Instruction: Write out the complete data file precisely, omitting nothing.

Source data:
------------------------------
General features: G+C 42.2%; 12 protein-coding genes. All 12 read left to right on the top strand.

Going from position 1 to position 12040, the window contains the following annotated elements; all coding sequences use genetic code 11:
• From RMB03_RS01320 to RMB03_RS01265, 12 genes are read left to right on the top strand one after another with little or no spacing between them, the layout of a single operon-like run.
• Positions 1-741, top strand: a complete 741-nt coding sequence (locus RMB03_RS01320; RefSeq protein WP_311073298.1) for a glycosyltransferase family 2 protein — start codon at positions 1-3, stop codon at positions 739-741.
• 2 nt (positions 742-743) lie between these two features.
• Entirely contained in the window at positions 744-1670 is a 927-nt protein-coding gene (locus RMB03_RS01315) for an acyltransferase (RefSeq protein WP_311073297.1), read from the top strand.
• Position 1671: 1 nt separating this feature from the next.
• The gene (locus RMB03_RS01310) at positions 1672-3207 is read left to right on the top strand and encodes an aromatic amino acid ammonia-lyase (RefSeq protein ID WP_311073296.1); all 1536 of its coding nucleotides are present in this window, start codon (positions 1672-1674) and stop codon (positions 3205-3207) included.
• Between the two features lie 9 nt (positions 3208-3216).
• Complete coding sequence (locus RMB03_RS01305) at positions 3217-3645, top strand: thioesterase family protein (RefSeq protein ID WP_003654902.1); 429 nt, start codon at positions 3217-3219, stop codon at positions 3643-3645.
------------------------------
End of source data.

General features: G+C 42.2%; 12 protein-coding genes. All 12 read left to right on the top strand.

Going from position 1 to position 12040, the window contains the following annotated elements; all coding sequences use genetic code 11:
• From RMB03_RS01320 to RMB03_RS01265, 12 genes are read left to right on the top strand one after another with little or no spacing between them, the layout of a single operon-like run.
• Positions 1-741, top strand: a complete 741-nt coding sequence (locus RMB03_RS01320; RefSeq protein WP_311073298.1) for a glycosyltransferase family 2 protein — start codon at positions 1-3, stop codon at positions 739-741.
• 2 nt (positions 742-743) lie between these two features.
• Entirely contained in the window at positions 744-1670 is a 927-nt protein-coding gene (locus RMB03_RS01315) for an acyltransferase (RefSeq protein WP_311073297.1), read from the top strand.
• Position 1671: 1 nt separating this feature from the next.
• The gene (locus RMB03_RS01310) at positions 1672-3207 is read left to right on the top strand and encodes an aromatic amino acid ammonia-lyase (RefSeq protein ID WP_311073296.1); all 1536 of its coding nucleotides are present in this window, start codon (positions 1672-1674) and stop codon (positions 3205-3207) included.
• Between the two features lie 9 nt (positions 3208-3216).
• Complete coding sequence (locus RMB03_RS01305) at positions 3217-3645, top strand: thioesterase family protein (RefSeq protein ID WP_003654902.1); 429 nt, start codon at positions 3217-3219, stop codon at positions 3643-3645.